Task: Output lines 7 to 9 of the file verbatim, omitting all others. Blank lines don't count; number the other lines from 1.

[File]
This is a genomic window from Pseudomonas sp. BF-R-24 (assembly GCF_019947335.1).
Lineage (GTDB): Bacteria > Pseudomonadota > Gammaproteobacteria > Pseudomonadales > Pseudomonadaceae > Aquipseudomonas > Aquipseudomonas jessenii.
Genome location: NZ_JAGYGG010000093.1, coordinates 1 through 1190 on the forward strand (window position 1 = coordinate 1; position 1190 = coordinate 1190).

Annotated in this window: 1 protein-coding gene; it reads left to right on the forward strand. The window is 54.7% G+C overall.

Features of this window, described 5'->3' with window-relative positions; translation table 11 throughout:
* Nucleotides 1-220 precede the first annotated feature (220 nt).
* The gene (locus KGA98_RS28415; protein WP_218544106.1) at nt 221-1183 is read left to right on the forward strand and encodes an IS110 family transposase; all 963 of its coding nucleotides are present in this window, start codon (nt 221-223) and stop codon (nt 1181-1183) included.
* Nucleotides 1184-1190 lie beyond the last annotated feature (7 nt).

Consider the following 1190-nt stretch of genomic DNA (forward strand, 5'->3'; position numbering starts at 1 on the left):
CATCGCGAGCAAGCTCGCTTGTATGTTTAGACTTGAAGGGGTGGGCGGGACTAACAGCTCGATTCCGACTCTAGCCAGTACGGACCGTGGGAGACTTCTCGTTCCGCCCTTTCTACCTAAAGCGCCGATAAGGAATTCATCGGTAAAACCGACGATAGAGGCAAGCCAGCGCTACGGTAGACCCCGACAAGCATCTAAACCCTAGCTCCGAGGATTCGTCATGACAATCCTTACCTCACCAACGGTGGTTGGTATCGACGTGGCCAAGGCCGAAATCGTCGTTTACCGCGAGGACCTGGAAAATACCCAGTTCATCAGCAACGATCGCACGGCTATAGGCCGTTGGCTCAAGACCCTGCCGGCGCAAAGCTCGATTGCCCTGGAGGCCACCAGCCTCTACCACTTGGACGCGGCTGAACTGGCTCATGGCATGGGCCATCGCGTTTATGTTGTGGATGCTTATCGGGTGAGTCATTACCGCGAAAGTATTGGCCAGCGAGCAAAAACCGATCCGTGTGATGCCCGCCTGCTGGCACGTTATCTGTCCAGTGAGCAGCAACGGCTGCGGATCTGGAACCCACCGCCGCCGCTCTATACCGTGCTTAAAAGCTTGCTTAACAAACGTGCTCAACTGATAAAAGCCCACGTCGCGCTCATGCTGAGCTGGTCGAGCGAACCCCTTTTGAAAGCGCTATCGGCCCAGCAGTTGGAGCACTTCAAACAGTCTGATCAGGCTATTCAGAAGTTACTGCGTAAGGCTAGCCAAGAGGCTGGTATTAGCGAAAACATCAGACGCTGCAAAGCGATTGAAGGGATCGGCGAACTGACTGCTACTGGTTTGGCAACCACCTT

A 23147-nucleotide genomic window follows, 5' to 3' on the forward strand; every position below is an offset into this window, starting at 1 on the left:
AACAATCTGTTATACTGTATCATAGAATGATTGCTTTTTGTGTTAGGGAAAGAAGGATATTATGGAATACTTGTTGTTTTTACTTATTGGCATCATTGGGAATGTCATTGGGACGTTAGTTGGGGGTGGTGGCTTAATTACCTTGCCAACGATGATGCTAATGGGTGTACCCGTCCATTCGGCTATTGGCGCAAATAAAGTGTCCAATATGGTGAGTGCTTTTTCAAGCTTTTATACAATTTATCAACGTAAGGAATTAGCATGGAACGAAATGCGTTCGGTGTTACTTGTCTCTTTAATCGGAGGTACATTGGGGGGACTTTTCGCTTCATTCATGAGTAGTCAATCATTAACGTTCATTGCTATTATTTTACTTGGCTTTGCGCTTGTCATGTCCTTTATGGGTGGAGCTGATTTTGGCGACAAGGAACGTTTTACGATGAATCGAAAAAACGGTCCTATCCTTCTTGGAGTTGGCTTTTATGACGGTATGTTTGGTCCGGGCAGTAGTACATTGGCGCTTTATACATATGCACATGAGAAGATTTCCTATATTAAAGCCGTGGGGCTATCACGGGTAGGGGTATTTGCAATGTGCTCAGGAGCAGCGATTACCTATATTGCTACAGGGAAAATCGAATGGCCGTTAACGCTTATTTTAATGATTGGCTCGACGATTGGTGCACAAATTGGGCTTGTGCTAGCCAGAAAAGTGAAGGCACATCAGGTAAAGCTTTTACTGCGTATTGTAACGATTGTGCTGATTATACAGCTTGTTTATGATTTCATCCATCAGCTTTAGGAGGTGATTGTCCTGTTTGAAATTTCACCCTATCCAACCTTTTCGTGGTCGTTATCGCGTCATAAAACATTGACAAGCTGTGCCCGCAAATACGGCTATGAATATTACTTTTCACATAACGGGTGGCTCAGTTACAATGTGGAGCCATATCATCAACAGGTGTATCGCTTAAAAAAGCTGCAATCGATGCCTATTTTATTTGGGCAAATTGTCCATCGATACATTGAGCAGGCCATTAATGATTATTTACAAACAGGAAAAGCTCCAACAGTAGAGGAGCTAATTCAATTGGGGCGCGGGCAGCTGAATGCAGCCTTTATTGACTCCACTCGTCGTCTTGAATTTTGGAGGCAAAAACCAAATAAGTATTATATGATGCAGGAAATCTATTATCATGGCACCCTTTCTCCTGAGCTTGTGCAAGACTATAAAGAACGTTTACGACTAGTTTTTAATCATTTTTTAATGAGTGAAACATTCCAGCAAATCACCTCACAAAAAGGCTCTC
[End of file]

* The gene (locus KGA98_RS28415; protein WP_218544106.1) at nt 221-1183 is read left to right on the forward strand and encodes an IS110 family transposase; all 963 of its coding nucleotides are present in this window, start codon (nt 221-223) and stop codon (nt 1181-1183) included.
* Nucleotides 1184-1190 lie beyond the last annotated feature (7 nt).

Consider the following 1190-nt stretch of genomic DNA (forward strand, 5'->3'; position numbering starts at 1 on the left):